Thailand in race for UNSC seat

Thailand in race for UNSC seat

The Security Council has five permanent members, plus 10 temporary seats rotated among the world's regions every two years. (Photo via UN press office)
The Security Council has five permanent members, plus 10 temporary seats rotated among the world's regions every two years. (Photo via UN press office)

Military-ruled Thailand stands a "good chance" over oil-rich Kazakhstan to secure a seat among the 10 non-permanent members of the United Nations Security Council (UNSC) at a vote in New York on Wednesday, a Thai diplomat said.

Bangkok and Astana have been campaigning to win a two-thirds vote from 193 member states at a secret ballot to replace outgoing Malaysia for the Asia-Pacific quota, as five of the 10 members will finish their two-year term in December.

"It's a 50:50 draw, but we stand a good chance as we have secured support from Washington among others," a member of the campaign who declined to be identified told the Bangkok Post.

Thailand, which held this position previously in 1985-1986, has had a long history of engagement with the UN since its admission in December 1946, hosting more than 30 regional UN-affiliated agencies in its capital.

But its international reputation has been deteriorating since the May 2014 coup; its civil and political rights indexes and rankings have been relegated to the bottom or near the bottom, thanks to the "despotic actions" of the ruling junta and its chief Gen Prayut Chan-o-cha, said International Federation for Human Rights (FIDH).

"In October 2014, Thailand failed to secure a seat on the UN Human Rights Council. The fact it lost the election to Qatar, a country with a highly questionable human rights record, speaks for itself," said FIDH president Karim Lahidji.

But a Bangkok-based European ambassador with experience at UN settings said elections to UN bodies are mainly dominated by "horse trading" and do not always have anything to do with the candidates' political or democratic consistency.

"All UN member states consider elections in an overall context as they make deals. If you vote for us to this body we will vote for you to that body. You can bet that both Kazakh and Thai diplomats have run around 'buying and selling' votes to different UN bodies," said the ambassador.

For Kazakhstan, a former member of the Soviet Union, decisions to give up the world's fourth largest nuclear arsenal and close the Semipalatinsk nuclear test site have enabled the country to campaign with moral authority for nuclear disarmament and non-proliferation. Kazakhstan was instrumental in establishing a nuclear weapons free-zone, with the support of all the major nuclear powers, in Central Asia, analysts said.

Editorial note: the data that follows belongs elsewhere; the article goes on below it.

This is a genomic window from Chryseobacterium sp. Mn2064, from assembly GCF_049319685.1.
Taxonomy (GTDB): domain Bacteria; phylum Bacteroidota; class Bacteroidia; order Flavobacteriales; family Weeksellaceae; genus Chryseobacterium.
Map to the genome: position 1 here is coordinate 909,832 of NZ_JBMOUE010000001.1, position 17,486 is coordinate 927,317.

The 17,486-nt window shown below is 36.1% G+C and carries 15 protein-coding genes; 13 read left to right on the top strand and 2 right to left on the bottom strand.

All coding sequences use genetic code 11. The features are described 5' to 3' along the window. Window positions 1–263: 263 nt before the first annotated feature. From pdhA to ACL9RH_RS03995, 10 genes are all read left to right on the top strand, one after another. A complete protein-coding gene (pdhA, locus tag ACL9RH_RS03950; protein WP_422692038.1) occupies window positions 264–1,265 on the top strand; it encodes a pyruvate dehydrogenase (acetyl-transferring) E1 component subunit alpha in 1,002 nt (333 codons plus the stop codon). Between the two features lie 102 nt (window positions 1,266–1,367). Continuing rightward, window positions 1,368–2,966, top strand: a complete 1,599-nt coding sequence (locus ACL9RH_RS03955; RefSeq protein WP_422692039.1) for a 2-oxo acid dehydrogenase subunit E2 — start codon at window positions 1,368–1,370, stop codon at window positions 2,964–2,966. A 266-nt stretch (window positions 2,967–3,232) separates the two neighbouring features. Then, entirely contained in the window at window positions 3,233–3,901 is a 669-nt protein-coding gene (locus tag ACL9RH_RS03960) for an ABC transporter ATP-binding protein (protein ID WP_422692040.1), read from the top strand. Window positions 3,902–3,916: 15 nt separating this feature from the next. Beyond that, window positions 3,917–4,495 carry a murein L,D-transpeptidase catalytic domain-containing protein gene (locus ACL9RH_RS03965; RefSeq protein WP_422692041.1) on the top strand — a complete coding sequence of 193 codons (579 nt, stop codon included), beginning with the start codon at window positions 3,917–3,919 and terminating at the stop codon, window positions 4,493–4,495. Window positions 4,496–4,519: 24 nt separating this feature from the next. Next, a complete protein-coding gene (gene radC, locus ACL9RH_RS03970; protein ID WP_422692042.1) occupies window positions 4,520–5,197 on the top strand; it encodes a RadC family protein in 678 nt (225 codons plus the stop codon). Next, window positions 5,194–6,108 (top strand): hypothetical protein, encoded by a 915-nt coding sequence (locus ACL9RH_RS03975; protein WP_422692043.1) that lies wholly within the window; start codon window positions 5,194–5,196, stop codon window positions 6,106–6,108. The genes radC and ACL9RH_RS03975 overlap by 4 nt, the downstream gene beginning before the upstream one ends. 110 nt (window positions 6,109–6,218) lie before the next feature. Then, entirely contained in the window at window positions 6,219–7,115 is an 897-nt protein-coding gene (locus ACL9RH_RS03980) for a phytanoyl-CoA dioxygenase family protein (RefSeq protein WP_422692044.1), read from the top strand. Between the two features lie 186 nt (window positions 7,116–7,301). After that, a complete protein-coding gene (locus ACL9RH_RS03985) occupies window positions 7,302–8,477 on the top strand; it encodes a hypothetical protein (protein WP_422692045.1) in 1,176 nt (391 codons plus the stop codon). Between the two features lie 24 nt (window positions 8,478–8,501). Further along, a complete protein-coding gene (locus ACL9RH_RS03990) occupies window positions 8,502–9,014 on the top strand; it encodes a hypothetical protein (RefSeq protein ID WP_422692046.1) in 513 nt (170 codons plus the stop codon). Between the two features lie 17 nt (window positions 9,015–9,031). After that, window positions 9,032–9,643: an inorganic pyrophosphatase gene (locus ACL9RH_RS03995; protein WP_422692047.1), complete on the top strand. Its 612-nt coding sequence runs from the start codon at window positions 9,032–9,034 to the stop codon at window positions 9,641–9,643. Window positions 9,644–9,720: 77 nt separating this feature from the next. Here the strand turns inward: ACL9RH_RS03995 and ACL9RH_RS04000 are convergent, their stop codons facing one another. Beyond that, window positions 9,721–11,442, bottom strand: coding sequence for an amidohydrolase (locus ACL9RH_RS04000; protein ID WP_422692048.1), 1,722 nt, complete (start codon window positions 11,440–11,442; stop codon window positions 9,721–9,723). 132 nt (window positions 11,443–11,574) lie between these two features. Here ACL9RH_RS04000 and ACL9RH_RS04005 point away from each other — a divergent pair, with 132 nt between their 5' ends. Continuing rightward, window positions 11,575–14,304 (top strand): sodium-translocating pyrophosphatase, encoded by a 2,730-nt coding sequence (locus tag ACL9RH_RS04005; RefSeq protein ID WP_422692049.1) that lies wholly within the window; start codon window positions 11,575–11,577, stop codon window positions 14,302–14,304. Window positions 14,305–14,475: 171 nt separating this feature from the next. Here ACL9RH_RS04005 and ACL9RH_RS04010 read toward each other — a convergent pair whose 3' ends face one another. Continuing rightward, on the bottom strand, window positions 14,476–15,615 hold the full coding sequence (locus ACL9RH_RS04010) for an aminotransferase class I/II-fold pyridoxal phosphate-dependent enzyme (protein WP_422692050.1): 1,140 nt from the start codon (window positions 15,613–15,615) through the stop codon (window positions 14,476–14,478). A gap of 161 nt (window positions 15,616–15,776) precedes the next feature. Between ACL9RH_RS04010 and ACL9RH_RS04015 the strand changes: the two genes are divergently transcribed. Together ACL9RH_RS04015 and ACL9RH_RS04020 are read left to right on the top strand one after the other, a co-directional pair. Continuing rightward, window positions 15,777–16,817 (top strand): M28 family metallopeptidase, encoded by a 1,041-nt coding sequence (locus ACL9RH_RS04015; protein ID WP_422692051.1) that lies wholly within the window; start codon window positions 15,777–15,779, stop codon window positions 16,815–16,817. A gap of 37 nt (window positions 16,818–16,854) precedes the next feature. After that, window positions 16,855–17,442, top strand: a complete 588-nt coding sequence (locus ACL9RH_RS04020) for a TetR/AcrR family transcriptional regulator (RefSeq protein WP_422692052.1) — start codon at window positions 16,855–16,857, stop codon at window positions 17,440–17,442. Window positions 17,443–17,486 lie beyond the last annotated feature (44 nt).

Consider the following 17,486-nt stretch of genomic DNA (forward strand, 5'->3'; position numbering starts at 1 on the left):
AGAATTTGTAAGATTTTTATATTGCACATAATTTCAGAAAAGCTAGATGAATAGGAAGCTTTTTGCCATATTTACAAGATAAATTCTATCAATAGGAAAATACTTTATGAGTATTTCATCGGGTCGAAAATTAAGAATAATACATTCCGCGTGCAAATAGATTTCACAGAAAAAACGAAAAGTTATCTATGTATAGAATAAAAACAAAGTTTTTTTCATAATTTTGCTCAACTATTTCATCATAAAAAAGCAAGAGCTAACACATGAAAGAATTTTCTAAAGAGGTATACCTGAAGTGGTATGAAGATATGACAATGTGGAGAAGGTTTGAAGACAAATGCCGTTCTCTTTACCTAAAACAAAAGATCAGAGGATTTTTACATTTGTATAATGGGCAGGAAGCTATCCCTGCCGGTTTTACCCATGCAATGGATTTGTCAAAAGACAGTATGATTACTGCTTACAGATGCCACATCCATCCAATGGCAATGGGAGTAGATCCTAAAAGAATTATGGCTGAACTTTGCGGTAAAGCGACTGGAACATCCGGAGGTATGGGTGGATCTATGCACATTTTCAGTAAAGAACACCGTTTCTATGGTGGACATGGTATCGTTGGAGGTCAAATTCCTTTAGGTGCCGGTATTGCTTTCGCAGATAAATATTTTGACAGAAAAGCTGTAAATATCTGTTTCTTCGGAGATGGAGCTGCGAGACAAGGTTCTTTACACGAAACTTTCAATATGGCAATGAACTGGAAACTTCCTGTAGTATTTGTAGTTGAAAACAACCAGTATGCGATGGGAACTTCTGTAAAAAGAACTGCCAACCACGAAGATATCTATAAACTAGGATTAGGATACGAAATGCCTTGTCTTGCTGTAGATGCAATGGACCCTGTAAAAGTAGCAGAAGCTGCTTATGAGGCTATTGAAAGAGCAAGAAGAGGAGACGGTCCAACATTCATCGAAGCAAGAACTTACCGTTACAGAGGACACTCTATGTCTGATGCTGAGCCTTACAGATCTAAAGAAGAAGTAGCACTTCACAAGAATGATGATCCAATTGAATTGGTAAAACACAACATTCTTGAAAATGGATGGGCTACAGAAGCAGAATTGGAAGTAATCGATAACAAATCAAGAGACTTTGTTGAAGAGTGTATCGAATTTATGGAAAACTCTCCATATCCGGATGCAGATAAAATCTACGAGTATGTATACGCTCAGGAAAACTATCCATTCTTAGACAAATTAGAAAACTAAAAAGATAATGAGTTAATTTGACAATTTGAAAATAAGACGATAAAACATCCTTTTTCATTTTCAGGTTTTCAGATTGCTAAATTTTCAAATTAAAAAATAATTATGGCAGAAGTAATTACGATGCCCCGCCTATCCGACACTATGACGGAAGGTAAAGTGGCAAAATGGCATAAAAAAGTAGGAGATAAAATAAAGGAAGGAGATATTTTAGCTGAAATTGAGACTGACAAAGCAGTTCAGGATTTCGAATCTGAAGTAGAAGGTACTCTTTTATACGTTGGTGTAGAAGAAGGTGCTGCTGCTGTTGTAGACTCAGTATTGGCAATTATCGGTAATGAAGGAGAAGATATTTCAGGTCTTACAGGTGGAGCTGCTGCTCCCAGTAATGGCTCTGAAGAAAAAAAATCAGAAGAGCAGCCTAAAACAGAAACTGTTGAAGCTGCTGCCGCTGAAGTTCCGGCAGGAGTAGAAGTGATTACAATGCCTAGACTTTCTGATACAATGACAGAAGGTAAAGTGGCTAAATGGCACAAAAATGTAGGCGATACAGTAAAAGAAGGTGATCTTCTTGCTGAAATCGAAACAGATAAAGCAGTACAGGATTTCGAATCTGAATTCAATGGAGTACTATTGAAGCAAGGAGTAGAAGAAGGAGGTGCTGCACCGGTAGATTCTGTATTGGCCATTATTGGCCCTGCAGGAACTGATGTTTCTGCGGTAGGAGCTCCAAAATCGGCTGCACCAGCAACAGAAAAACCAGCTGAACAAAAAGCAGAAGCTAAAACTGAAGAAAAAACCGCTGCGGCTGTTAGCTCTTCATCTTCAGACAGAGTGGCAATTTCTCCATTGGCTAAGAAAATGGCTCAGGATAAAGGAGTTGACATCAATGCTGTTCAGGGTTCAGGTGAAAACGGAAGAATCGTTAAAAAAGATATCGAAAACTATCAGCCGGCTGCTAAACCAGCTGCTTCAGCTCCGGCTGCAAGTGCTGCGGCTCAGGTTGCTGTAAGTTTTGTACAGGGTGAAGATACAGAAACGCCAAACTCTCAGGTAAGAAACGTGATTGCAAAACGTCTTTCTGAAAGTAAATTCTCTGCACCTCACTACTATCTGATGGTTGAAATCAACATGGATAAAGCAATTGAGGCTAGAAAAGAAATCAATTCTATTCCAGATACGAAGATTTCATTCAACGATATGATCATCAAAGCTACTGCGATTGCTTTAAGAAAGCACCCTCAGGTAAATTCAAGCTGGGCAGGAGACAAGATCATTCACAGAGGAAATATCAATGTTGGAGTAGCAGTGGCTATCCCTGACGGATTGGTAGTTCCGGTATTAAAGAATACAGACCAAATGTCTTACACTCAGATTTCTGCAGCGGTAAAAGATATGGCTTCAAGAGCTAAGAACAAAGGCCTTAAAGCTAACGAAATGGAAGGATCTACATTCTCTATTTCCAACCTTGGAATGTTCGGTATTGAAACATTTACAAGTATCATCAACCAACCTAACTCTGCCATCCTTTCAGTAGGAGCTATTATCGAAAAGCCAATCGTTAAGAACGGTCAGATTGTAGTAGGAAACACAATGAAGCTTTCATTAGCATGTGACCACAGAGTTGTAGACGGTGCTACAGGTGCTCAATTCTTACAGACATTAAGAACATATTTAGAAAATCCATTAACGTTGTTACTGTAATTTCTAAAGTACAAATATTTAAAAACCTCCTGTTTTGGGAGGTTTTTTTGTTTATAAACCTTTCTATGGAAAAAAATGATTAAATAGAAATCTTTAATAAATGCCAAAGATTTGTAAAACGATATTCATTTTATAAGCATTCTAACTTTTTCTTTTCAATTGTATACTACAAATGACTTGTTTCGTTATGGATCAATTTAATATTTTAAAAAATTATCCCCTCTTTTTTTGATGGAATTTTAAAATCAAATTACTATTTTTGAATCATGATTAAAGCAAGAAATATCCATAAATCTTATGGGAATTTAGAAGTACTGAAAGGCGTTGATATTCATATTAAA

Friendly with major players such as Russia and China, the Central Asian nation has opened new embassies in Africa and Latin America and developed formal links with various regional organisations.

Other diplomats said the race is close, but Washington may find it more convenient to support a like-minded country like Thailand rather than "getting the second Russia to the UNSC".

"It's cynical but true. The US has supported, does support and will support many juntas around the world," an ambassador from the Middle East said.

Chaiwat Khamchoo, Chulalongkorn University's professor of political science, said a Thai loss at the UNSC race will give the junta's opponents more political ammunition to shoot at the government.

In all, the UN General Assembly will select five new non-permanent Security Council members to replace Spain, Venezuela, New Zealand, Malaysia and Angola in January. Thailand and Kazakhstan are vying to replace Malaysia in the Asia-Pacific seat.

The vote will probably take place Wednesday morning, Thailand time.

This year, the Security Council elections are being held for the first time in June instead of October in order to give more time for new members to prepare.

To be elected, a candidate must receive the support of at least two thirds of the nations taking part in the vote at the UN General Assembly. If all 193 members take part, a country would need 129 votes to enter the Security Council.

Kazakhstan is the only candidate that has never held a seat on the Security Council. If elected, the Central Asian nation would become the first former Soviet republic to have a vote in the UN's most important decision-making body.

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